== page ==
India is a signatory to various international conventions. As previously mentioned, it is a signatory to the Berne convention which deals with how and under what terms the work of an author is used. India, being a developing country is at an advantage as the convention also provides for certain special provisions for developing countries. Article 2 of the convention also provides protection to computer programs as literary works. India also recently became a signatory to WIPO Internet treaties which aims to protect the rights of authors of literary works and notably, phonograms.
However, India is not a party to the Rome convention or the Beijing Treaty on the Audiovisual Performances. The latter is especially notable as India is one of the biggest audio-visual industries in the world.
While treaties like the TRIPS agreement and the WIPO treaties do provide protection to the IPR in the cyberspace, they are not enough to cover every aspect.Therefore, it is the need of the hour for India to embrace international treaties and make laws along those lines which lay down clear distinction between the two domains of the cyber world and at the same time also make harmonized laws of jurisdiction along with the other nations to ensure uniform jurisdiction system and laws with the regard to copyright infringement in the cyber world.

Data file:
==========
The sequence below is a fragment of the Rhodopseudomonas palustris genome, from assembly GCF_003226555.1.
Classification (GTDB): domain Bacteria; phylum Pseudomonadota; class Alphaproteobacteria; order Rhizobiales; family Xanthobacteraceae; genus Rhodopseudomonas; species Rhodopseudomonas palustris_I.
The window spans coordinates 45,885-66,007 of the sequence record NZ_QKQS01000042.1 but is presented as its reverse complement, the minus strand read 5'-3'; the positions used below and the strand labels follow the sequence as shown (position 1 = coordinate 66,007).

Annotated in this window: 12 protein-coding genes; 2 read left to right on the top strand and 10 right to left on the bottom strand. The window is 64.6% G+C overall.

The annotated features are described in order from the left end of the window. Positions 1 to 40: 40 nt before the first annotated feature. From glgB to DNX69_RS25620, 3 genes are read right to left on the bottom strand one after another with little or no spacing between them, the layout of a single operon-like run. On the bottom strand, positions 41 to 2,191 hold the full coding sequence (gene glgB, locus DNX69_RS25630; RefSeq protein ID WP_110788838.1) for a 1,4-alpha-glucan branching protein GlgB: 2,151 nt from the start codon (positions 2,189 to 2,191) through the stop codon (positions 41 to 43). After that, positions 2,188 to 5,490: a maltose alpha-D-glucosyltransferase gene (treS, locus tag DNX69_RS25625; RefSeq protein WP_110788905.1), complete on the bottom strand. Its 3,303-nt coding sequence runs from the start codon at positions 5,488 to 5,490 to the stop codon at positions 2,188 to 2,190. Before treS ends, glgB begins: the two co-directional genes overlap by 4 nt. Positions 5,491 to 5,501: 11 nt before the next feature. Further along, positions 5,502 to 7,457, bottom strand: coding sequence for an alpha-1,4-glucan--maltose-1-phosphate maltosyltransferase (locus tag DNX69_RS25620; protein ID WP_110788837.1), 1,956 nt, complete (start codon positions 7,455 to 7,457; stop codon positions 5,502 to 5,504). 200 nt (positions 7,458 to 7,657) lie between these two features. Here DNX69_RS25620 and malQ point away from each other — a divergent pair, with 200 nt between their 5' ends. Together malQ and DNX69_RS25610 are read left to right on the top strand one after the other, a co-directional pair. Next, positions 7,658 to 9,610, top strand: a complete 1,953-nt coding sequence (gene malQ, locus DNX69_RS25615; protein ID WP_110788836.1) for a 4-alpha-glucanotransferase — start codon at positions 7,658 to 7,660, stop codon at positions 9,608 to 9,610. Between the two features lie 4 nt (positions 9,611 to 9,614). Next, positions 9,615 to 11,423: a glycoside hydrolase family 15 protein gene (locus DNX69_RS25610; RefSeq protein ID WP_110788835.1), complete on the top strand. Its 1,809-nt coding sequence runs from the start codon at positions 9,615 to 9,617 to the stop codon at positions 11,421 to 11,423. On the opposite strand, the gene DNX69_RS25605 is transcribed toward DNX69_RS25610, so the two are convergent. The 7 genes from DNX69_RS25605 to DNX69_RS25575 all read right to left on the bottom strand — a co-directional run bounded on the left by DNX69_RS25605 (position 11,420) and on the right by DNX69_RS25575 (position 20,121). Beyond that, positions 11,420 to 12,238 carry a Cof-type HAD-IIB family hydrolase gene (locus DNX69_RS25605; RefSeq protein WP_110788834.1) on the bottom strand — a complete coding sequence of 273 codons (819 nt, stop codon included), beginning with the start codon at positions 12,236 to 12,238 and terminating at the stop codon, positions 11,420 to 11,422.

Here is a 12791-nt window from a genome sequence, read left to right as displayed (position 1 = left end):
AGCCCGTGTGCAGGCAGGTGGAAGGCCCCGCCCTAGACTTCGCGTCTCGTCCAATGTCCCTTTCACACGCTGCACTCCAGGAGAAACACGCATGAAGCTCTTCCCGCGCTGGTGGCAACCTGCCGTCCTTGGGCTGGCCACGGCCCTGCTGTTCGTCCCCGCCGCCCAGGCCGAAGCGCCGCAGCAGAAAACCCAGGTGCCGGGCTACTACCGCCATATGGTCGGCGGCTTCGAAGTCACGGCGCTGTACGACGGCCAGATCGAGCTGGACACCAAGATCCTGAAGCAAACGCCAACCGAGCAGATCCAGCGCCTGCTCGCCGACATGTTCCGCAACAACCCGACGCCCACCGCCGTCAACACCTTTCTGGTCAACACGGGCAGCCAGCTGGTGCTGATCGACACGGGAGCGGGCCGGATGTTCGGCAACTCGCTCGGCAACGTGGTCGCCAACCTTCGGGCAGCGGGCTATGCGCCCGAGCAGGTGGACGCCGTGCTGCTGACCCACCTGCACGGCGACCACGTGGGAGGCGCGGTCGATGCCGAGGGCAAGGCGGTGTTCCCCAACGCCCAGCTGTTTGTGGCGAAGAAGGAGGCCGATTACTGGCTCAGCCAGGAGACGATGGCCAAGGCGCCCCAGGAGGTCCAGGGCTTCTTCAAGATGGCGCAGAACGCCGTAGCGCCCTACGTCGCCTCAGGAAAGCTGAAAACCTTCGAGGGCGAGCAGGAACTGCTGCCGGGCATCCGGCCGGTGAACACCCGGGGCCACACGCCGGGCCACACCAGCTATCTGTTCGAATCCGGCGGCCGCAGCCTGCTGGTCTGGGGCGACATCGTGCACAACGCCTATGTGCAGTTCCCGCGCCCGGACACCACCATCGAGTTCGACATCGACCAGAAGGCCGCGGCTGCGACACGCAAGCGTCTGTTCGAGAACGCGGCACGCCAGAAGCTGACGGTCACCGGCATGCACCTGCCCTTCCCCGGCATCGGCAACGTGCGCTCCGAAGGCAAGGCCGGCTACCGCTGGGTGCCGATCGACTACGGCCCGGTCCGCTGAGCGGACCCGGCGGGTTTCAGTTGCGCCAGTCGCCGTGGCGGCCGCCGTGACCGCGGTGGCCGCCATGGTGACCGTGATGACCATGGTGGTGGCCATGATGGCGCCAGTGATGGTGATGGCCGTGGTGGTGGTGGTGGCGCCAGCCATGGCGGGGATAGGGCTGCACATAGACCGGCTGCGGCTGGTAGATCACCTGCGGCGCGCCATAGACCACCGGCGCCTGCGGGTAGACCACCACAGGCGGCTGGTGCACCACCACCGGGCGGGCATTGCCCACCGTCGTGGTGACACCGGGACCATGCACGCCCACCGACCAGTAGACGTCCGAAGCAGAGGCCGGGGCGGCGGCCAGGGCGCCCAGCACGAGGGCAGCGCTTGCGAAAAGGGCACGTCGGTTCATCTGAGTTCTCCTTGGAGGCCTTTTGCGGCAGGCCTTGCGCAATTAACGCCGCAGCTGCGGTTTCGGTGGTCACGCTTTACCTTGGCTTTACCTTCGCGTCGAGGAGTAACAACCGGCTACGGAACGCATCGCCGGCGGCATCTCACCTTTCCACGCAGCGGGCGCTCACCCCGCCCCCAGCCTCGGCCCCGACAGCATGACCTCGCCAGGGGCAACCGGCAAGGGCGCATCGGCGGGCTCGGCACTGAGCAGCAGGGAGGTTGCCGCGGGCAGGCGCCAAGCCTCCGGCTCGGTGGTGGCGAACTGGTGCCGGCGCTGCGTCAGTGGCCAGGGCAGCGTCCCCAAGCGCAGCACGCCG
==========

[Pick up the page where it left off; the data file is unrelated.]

The concept of copyright infringement is still in its nascent stage in India. In India, the two main laws that cover the copyright infringement in cyberspace are the IT Act and the Copyright Act. While, the amendment of 2012 has brought the laws a step closer to protect the copyright owners, there is still a long way to go.
Jurisdictional challenges in the age of the internet is one of the major concerns with regard to statutes related to cyberspace and therefore it is of the utmost importance that the nations come together to form an uniform jurisdiction system for better implementation of the laws.
It is also notable that the current Indian laws on the subject are insufficient and also are unable to meet the international standards. Considering that India is now beginning to give a push to new innovations in the cyberworld by encouraging children to engage in coding and software development, it is important that the Indian statutes are able to provide the optimum level of protection to the copyright holders so that there is minimal threat of theft of work and therefore no brain drain.
This article has been written by Megha Gupta. Megha is a fifth year law student from Dr. Ram Manohar Lohiya National Law University, Lucknow. Her areas of interest are history, constitutional law, human rights and IPR.